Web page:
The only certainties in life are death, taxes, and complaints about email. We’re kidding, of course, but if you ask the average businessperson to list three email pet peeves, don't be surprised to get back a list of ten.
Today’s eTip won’t address every bugaboo about email we’ve heard through the years—that long, meandering message would turn into the monster it meant to destroy. Instead, we'll review six common faux pas that plague email communication—along with fixes for each one.
1. Say-Nothing Subject Lines
Marketing professional Loren McDonald said it best: “The ‘from line’ is what recipients use to determine whether to delete an email. The ‘subject line’ is what motivates people to actually open the email.” A vague or missing subject line makes your email more likely to get ignored or passed over for the next message in your reader's inbox.
THE FIX: Think of your main message as a movie, and the subject line as the trailer. Your subject line should make the reader think, “This is something I need to see.” To do so, choose precise terms that preview the main point of your message and connect with your reader. Try to limit your subject line to eight words or fewer.
Vague: Upcoming Trip
Informative: Logistics for August 19-21 D.C. Training
Relevant: New Company Bonus Structure
2. Long, Rambling Messages
Emails that go on and on without expressing a clear main point create confusion and waste readers' time, forcing unnecessary follow-up emails.
THE FIX: Get to the point quickly. Focus your message on one main point, cut superfluous details, and express what you want from the reader. The SEA pattern will help you accomplish these goals for most messages:
- Situation: Start by introducing your main point—what you are writing about and why.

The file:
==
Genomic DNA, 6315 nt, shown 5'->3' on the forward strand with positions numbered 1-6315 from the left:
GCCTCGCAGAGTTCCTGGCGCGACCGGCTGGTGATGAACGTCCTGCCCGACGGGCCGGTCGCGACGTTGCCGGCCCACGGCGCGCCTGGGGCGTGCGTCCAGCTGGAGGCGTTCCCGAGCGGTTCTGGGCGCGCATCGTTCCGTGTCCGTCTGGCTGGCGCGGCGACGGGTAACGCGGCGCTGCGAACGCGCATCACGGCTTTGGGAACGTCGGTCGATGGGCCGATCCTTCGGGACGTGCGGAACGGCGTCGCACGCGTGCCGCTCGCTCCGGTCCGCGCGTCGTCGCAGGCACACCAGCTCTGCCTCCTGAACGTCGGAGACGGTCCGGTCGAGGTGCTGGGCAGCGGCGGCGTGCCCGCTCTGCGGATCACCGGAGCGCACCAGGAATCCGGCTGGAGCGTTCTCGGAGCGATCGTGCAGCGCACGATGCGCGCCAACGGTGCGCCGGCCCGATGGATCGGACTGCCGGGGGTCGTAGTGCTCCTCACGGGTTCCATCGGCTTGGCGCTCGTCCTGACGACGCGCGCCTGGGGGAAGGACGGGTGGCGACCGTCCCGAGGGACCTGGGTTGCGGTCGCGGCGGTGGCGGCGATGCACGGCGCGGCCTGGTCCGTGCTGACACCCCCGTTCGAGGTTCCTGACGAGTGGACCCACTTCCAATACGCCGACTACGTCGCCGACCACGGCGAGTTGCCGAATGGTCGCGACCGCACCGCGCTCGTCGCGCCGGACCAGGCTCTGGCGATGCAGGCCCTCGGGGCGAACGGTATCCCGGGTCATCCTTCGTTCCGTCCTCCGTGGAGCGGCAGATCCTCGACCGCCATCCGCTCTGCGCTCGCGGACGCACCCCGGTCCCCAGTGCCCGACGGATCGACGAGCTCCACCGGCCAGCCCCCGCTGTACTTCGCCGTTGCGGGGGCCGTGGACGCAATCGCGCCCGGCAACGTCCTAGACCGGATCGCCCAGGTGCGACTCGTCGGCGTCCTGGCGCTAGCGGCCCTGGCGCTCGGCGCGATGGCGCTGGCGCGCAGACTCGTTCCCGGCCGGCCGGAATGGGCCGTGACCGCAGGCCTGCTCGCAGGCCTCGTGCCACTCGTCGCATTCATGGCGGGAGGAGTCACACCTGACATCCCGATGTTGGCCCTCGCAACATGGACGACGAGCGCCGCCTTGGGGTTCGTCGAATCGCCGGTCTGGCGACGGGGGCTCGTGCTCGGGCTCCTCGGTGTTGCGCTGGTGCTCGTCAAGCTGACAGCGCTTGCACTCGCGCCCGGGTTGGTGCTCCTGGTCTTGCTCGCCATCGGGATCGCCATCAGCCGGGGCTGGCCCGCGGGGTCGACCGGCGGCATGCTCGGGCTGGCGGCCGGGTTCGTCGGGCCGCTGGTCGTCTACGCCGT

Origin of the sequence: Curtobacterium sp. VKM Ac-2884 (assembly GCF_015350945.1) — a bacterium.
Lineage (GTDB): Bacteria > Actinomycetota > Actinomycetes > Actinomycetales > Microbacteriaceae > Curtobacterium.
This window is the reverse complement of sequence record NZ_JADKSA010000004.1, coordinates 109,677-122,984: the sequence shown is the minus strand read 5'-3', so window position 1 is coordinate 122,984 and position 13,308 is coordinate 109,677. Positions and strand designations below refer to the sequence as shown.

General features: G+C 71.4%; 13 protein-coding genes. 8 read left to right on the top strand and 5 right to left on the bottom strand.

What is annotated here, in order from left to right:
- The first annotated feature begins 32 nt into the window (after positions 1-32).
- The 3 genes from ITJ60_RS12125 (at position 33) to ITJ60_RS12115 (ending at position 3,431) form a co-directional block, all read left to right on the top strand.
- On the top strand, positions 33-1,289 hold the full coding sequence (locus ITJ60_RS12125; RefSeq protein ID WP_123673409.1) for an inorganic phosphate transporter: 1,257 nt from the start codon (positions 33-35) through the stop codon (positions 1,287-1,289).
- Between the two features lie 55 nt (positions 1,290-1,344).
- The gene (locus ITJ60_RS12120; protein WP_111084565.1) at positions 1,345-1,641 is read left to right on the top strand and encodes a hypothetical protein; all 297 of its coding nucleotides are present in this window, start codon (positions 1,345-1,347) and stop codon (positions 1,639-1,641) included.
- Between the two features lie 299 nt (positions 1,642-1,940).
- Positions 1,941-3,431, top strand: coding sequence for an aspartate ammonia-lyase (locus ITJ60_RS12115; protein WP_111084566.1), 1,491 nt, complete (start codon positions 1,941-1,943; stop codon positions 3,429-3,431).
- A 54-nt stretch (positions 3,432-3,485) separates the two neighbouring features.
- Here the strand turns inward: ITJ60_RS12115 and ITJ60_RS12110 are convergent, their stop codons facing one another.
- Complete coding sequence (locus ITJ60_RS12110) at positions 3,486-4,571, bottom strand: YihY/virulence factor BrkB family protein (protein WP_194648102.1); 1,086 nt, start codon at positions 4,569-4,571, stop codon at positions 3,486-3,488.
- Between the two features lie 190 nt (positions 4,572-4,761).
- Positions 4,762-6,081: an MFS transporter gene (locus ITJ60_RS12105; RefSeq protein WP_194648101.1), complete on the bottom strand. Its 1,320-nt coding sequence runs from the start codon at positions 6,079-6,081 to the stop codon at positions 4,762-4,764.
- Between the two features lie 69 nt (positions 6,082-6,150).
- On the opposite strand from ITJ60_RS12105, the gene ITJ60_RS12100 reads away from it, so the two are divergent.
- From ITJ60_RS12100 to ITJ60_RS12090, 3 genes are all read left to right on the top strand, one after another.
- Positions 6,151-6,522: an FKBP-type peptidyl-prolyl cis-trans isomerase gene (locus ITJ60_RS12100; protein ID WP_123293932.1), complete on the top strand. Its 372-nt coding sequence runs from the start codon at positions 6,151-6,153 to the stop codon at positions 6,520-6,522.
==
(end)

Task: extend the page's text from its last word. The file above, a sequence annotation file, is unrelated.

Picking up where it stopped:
- Explanation: Answer other pertinent questions: who, where, when, and how? In other words, the middle should support your main point by answering the reader's questions about it. If these questions require further explanation, explore each main supporting point in a new paragraph.
- Action: End by explaining or reiterating what the reader should do with the information.
(Other patterns of organization are more effective for breaking bad news and writing to persuade.)
3. Unnecessary Reply-All
Reply-all horror stories have become a rite of passage in business communication. Unnecessary reply-alls clog inboxes and bury relevant information in threads of nonessential details.
THE FIX: We’re not saying your reply-all feature is a nuclear button, but you should use some caution and critical thinking before clicking it, especially for emails with numerous recipients. Ask yourself, Is the information in my reply relevant to the original sender and every other recipient, including those cc’ed on the message? If not, limit the reply to the original sender.
4. Improper Tone of Voice
Has the tone of an email ever rubbed you the wrong way? Good information told in an improper voice can impede communication and harm relationships. Watch out specifically for language that is disrespectful, whiny, flippant, rude, presumptuous, dismissive, or passive-aggressive.
THE FIX: Use a business-like voice (polite, professional, polished, and practical) and match your voice to the subject and reader:
- A routine email to a colleague can use a semiformal voice: A semiformal voice is friendly, natural, personable, and conversational. It uses occasional contractions and some personal pronouns but avoids acronyms, text-speak, emojis, and GIFs.
- Use a formal voice for emails about serious matters and to clients or other readers outside your organization. A formal voice uses complete sentences and correct punctuation; it is serious, dignified, deliberate, and objective. It avoids contractions and uses few if any personal pronouns.
Remember: Your writing voice is like a fashion choice—it’s far better to be overdressed than underdressed. When in doubt, raise your level of formality.
5. Misspelled Names
Of all the common typos, misspelled names of people or organizations are most harmful because they suggest a lack of care and respect.
THE FIX: Never assume your spelling is correct. Double-check the spelling of all names to avoid careless errors.
6. The Hasty "Send"
Have you ever sent a message in a rush but quickly realized you made an error? We've all made this mistake before and know that sinking feeling when we spot the error.
THE FIX: Get in the habit of reading your emails slowly and out loud before clicking "send." This habit will help you avoid missing words and other obvious mistakes. For especially important emails, consider leaving off the recipients until the end, requiring you to pause and think before pressing “Send.”